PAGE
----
To many Inuit, the damming projects along the Churchill River are just the latest — and in some ways the worst — expression of ongoing colonization of their people.

New England’s energy crisis

New England’s appetite for hydroelectricity has stimulated a juggernaut industry across the Northern border — 62% of the energy Canada produces is from hydropower, amounting to a $37 billion contribution to Canada’s GDP and 135,000 jobs, according to a 2015 report from the Canadian Hydropower Association.

Muskrat Falls
Muskrat Falls Generating Facility in February 2019. Nalcor photo

The environmental impacts of that energy are tied up in more than 900 large dams on Canada’s waterways, with 14 of its largest 16 rivers dammed, according to International Rivers, a nonprofit advocacy group.

Saunders’ hometown of Happy Valley-Goose Bay (Labrador’s largest city with 8,000 residents), lies where the mighty Churchill River flows into Lake Melville, the catchment area for Labrador’s largest watershed. At the eastern end of the lake, the waters flow into the Labrador Sea near the unforgiving tundra terrain of the Inuit — here, polar bears nose into tents, temperatures regularly reach 20 below, and the slightest miscalculation during travel can send dogs, sled and driver through rotten ice and into deadly waters.

The relentless flow of the Churchill is what produces most of New England’s Canadian hydroelectricity. About 170 miles upstream from Lake Melville, a large hydroelectric project — the Churchill Falls Generating Station — was built in 1970 as a partnership between state-owned provincial corporations. Capable of producing 5,428 megawatts of electricity, the Churchill Falls project is, even today, the second-largest hydro plant in Canada, and 10th-largest in the world.

Nalcor, a partner in the Churchill Falls project, is nearing completion on another hydroelectricity project on the same river, the 824-megawatt Muskrat Falls.

Located just 25 miles upriver of Happy Valley-Goose Bay, Muskrat Falls features a new dam, which flooded 16 square miles of traditional Innu hunting grounds earlier this year.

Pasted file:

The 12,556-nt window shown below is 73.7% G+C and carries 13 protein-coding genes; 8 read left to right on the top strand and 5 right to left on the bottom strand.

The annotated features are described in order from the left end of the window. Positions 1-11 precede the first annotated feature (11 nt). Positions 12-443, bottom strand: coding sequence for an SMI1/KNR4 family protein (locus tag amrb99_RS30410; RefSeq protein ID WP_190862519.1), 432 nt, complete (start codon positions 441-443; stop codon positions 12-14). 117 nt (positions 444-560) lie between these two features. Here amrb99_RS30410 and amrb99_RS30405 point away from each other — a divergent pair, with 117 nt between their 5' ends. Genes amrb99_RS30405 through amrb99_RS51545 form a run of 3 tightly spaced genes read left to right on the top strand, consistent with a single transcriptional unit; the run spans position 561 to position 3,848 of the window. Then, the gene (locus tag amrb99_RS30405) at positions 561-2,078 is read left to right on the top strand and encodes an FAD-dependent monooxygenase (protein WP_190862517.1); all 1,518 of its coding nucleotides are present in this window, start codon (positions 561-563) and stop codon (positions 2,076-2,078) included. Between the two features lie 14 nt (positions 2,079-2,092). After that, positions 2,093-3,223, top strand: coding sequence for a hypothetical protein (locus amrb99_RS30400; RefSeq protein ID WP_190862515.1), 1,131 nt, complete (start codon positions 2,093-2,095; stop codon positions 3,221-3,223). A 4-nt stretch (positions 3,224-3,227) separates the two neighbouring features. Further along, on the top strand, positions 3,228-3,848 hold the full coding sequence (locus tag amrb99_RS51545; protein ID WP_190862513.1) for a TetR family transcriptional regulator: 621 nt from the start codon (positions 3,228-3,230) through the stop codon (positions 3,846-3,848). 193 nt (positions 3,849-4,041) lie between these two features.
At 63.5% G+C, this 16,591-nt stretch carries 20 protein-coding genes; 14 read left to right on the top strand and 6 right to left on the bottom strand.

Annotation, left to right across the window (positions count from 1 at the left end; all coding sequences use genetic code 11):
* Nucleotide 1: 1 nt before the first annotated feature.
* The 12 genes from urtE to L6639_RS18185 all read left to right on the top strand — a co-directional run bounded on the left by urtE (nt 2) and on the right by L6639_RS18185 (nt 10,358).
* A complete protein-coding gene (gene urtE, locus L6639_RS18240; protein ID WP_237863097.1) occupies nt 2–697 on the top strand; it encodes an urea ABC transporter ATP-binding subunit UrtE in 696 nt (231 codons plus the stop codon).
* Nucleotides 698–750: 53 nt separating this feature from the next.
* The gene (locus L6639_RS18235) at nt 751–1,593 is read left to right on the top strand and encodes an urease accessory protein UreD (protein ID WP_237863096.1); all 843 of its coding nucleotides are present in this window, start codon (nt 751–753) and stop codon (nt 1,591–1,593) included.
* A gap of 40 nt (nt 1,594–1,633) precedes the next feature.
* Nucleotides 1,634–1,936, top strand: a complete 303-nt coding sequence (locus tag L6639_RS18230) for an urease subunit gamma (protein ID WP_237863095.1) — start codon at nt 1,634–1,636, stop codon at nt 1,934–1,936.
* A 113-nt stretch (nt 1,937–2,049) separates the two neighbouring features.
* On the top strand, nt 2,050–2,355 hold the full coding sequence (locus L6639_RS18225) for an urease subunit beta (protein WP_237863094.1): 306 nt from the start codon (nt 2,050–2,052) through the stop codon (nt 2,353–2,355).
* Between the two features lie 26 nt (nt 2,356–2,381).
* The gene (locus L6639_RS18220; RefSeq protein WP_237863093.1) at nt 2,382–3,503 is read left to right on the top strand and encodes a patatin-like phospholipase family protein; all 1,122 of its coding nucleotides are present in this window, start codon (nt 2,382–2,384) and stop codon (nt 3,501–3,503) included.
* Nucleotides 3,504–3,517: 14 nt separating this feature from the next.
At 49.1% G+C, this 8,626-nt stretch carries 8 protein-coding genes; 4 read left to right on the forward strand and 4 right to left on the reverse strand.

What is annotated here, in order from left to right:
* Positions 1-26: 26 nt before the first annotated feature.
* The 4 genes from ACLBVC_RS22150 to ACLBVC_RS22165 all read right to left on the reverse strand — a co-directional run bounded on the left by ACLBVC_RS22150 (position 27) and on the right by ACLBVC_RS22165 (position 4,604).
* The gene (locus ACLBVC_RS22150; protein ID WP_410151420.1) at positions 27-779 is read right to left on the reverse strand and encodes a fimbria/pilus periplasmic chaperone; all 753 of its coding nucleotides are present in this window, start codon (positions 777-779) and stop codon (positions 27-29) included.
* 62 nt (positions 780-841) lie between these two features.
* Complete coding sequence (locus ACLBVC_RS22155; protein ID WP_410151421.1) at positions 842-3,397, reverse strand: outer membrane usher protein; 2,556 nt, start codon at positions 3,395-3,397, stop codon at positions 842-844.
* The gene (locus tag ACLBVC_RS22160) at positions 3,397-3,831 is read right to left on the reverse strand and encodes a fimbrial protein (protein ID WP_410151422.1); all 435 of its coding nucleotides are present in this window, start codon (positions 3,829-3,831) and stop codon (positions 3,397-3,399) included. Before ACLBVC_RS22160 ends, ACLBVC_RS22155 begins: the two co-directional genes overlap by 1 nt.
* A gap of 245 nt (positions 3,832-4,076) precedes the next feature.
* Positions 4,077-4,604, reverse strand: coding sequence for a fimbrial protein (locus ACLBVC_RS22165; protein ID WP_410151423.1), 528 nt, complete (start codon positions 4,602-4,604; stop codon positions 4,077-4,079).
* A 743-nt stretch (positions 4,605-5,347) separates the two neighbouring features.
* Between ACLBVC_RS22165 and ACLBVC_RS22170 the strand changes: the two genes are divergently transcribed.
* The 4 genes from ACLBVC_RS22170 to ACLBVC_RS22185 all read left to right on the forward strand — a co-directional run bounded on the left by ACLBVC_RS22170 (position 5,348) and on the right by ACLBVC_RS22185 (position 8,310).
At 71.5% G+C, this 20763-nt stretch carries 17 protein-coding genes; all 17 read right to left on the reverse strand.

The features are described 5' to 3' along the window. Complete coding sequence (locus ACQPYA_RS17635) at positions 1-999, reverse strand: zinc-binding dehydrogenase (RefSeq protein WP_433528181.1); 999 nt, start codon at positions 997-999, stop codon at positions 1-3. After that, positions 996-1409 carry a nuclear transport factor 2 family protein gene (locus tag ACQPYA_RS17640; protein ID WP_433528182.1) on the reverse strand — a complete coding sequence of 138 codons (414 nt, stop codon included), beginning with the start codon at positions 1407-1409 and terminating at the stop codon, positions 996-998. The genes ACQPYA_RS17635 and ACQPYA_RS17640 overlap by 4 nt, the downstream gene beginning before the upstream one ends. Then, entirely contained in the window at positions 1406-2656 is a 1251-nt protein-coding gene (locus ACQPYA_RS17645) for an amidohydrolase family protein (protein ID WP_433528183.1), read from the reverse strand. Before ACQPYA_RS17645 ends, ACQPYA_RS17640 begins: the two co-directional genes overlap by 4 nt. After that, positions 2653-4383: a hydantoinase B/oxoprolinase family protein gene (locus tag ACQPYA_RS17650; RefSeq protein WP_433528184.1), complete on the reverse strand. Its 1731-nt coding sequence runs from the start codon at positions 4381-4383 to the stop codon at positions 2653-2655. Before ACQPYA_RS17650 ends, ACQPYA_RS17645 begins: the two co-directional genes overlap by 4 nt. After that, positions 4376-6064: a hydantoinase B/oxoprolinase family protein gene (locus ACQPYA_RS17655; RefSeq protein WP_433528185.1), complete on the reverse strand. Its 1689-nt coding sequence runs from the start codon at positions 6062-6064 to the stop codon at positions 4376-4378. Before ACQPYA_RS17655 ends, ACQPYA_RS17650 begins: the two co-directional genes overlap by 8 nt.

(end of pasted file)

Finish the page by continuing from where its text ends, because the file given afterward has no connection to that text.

The Innu, who had a governmentally recognized claim to the land, approved the project in exchange for terms including a cash payment of about $2 million a year, but Saunders said the land was also heavily used by other groups, including the Inuit and the Nunavut.

“Everyone had a connection to that area. Everyone knew it was a special place,” Saunders said. “That’s where the old trappers would walk up over the land, portage with the big canoes and 500-pound packs, they’d walk over the [expletive] mountain. That area was very well-used and revered by the people.”

Saunders, an Inuit elder, has devoted much of his time in recent years to passing on his cultural knowledge to a younger generation, in part by writing books about his life experiences. Like most people in his community, he is opposed to the dams on many grounds, but is most bothered by their effect on the local food supply.

Country food 

The area around the Churchill and Lake Melville is full of First Nations people who have a deep connection to the land; that connection is nurtured through the procurement, and eating, of “country food.”

“Number one, I really like seal meat. And seal fat,” Saunders said. “Caribou is second. We ate ducks, geese, ptarmigan and the spruce (grouse). A lot of fish.”

In his boyhood cabin in the woods, his mother made shiva — cod liver, fried to extract some of the grease, and then made into a pate.

“We would have a barrel of shiva in our porch and we would have a barrel of blackberries,” he said. “Normally the berries would be froze, but the liver wouldn’t freeze because of the oil.”

He would take a handful of each, and mix them together — “like an ice cream treat.”

As a young adult, Saunders spent extended periods of winter fishing in Goose Bay with a friend.